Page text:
Mediterranean Fury: The Battle of Cape Matapan

In Harm’sWay

The German naval staff considers that the appearance of Italian units in the area south of Crete will certainly interfere with British shipping, and may even lead to the complete interruption of the transport of troops, especially as these transports are at the moment inadequately protected.

–Memoranda to the Italian Naval High Command, March 9 th , 1941.

Never in my life have I experienced a more thrilling moment...the enemy was at a range of no more than 3800 yards–point blank. One saw whole turrets and masses of other heavy debris whirling through the air and splashing into the sea...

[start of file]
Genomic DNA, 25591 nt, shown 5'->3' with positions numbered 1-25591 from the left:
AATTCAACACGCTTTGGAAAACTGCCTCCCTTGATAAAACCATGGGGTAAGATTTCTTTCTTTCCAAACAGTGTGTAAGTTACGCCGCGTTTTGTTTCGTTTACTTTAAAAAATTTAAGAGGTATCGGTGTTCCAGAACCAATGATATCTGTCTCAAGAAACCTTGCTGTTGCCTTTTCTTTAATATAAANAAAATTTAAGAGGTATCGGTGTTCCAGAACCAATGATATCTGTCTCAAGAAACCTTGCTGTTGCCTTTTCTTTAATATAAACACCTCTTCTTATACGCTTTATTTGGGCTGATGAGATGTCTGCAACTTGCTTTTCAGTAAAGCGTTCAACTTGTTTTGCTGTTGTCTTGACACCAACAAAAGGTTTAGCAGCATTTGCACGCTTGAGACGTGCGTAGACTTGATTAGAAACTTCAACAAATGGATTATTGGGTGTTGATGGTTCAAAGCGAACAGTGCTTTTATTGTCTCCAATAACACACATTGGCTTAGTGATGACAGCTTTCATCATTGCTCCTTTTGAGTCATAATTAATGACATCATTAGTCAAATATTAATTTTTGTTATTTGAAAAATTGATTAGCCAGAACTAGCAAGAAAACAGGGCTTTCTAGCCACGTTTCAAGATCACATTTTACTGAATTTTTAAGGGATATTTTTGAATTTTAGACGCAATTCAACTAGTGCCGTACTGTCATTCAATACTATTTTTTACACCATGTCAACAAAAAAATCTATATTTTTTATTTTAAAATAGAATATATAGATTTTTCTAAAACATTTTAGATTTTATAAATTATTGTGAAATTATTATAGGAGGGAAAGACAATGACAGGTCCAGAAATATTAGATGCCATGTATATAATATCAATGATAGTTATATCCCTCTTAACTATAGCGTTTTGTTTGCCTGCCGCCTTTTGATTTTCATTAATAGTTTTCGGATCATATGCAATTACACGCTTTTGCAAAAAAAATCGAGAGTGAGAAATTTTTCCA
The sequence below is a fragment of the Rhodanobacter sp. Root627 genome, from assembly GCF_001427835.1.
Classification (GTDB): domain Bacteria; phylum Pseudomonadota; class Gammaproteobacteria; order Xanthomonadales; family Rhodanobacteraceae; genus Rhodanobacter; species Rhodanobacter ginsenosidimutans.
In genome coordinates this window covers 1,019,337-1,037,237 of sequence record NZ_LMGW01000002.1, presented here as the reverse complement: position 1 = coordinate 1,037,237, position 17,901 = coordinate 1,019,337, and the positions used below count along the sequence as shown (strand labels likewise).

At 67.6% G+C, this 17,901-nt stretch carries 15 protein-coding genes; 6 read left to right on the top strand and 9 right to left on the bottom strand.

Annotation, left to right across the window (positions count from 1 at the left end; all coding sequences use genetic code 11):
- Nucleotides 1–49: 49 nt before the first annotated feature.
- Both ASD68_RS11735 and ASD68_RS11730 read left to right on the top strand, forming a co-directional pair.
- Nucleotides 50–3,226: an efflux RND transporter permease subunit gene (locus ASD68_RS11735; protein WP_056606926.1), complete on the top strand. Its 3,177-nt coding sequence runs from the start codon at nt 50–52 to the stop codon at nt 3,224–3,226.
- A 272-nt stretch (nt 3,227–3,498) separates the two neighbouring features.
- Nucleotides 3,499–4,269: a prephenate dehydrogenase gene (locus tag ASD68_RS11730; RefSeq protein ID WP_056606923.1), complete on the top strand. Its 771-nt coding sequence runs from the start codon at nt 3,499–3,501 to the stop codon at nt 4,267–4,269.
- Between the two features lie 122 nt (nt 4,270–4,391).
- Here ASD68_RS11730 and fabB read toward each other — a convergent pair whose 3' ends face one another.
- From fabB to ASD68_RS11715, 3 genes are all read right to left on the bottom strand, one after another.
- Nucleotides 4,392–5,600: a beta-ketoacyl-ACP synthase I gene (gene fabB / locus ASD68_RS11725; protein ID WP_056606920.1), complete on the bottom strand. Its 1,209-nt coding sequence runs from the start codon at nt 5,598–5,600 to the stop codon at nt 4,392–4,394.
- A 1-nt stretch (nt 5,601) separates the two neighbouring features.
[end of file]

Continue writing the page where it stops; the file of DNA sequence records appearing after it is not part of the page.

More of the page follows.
—From Admiral Cunningham’s memoirs of the battle of Cape Matapan, 22:30 hours, May 28 th , 1941.


Battle for Mare Nostrum .

Goaded by their German Allies into taking some sort of action to disrupt the British reinforcements being rushed to Greece, and smarting from the humiliation of the British air raid a few months earlier at Taranto, the Italian fleet set sail on March 27, 1941. Italian Admiral Iachino sought to intercept the British reinforcement convoys east of Crete. Admiral Cunningham, alerted to the Italian fleet’s sortie, set sail to do battle. The resultant clash off of Greece’s Cape Matapan on the 28th would be the only time the Italian Navy challenged
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